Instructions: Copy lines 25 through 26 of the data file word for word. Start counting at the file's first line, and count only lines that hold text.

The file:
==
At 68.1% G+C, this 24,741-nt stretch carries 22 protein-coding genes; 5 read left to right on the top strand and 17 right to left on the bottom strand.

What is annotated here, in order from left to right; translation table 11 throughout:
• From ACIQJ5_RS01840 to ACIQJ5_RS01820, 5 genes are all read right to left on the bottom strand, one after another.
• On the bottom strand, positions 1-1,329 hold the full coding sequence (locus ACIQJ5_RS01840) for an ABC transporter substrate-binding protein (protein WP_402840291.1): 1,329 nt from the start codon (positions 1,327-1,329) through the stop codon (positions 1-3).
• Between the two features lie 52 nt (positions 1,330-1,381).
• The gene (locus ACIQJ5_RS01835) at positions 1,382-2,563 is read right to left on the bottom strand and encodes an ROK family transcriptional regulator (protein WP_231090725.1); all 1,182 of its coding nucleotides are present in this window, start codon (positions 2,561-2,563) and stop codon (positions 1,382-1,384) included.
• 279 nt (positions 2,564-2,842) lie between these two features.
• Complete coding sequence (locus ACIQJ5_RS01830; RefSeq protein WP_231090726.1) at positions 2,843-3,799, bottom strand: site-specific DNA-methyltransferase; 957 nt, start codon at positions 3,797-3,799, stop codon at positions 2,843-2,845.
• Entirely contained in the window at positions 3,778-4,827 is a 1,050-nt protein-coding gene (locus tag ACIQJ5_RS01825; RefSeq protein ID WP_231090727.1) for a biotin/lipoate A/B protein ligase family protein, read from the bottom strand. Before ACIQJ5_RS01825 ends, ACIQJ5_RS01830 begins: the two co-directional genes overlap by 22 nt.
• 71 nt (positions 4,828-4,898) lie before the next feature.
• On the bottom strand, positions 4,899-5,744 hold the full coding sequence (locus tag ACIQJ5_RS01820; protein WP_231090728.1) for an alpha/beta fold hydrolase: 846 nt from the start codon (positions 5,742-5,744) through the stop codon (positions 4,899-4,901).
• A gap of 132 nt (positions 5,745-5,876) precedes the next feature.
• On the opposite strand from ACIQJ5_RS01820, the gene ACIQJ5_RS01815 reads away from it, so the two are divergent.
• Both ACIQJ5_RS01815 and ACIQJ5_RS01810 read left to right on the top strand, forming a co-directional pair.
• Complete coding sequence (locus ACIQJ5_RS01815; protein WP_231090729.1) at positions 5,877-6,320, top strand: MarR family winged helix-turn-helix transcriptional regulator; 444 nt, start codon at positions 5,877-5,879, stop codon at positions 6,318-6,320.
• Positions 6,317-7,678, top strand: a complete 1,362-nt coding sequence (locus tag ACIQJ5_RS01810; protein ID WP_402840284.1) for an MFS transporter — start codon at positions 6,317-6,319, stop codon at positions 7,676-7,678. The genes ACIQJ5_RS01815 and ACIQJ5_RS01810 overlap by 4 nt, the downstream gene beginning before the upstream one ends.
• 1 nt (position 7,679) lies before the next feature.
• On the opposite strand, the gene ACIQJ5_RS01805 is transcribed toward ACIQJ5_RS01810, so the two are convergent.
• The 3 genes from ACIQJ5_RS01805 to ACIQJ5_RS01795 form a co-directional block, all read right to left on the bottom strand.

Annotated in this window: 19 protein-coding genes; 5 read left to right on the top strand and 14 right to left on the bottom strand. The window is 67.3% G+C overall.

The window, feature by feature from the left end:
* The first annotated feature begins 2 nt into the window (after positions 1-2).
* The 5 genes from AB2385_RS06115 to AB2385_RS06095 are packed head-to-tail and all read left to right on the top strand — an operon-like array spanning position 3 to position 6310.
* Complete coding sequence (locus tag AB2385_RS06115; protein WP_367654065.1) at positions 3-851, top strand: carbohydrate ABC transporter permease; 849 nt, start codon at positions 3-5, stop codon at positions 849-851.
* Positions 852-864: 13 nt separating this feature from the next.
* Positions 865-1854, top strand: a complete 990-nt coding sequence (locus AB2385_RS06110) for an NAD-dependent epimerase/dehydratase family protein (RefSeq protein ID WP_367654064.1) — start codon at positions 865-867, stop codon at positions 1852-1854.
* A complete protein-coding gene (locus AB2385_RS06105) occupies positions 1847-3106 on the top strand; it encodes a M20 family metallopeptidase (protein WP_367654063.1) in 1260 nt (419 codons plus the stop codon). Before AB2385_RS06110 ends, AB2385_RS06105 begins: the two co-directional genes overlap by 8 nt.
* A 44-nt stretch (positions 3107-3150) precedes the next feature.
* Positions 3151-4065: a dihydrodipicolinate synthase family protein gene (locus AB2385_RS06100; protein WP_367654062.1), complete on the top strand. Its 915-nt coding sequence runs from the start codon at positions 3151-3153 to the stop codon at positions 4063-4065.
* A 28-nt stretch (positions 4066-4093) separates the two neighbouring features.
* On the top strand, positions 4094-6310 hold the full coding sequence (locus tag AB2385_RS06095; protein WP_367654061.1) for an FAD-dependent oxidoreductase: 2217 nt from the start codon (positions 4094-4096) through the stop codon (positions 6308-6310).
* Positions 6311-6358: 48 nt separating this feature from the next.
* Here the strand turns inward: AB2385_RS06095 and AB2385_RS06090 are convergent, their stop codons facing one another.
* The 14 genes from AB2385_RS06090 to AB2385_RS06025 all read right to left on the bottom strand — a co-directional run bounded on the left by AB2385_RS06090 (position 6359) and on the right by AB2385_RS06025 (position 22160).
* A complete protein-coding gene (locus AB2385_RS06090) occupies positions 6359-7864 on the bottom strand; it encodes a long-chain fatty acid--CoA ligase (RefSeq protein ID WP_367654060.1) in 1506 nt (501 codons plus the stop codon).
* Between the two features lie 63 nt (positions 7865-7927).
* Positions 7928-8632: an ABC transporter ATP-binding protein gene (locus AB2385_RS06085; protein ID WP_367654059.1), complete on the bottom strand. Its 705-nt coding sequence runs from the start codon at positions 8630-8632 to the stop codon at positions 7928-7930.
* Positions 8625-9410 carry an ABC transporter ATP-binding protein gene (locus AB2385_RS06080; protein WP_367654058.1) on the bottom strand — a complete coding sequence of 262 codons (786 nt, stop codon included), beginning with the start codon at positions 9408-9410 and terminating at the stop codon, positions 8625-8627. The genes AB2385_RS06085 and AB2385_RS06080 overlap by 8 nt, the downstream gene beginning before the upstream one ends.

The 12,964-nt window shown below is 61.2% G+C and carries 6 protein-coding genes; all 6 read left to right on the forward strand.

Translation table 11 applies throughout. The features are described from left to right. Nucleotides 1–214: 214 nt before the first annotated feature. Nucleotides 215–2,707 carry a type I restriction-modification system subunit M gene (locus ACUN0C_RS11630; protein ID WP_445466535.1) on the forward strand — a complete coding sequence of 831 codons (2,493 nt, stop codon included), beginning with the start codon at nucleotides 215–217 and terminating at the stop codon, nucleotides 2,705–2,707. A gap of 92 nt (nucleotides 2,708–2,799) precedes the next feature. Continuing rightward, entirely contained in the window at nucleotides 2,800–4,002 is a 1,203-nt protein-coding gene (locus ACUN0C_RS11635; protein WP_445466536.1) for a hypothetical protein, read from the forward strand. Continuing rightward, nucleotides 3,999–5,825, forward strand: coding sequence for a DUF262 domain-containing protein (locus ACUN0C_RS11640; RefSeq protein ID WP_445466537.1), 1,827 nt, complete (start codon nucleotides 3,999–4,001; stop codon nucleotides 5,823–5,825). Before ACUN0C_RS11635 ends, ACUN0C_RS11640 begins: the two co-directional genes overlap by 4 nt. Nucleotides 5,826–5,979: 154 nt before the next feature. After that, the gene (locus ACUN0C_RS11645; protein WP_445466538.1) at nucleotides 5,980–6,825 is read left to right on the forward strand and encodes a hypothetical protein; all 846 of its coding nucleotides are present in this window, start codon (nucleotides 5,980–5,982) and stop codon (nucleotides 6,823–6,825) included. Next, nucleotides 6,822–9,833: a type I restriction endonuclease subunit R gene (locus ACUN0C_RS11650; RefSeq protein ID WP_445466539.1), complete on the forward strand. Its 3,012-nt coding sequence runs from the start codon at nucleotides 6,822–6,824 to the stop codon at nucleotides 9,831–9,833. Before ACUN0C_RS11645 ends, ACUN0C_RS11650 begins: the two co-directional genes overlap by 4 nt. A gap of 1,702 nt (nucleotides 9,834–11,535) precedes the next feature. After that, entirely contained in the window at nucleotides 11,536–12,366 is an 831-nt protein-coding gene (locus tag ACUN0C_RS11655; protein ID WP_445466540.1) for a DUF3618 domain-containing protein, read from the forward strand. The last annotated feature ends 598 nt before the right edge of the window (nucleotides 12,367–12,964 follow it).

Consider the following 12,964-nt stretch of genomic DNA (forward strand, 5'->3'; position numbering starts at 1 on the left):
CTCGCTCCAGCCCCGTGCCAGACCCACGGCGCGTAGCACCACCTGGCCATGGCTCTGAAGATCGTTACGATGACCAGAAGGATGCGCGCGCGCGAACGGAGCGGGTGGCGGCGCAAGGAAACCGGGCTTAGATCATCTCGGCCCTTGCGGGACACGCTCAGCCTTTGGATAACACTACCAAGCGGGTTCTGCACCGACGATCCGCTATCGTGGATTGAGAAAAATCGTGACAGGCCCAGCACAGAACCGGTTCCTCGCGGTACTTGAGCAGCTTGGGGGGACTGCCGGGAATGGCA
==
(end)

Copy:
* Positions 852-864: 13 nt separating this feature from the next.
* Positions 865-1854, top strand: a complete 990-nt coding sequence (locus AB2385_RS06110) for an NAD-dependent epimerase/dehydratase family protein (RefSeq protein ID WP_367654064.1) — start codon at positions 865-867, stop codon at positions 1852-1854.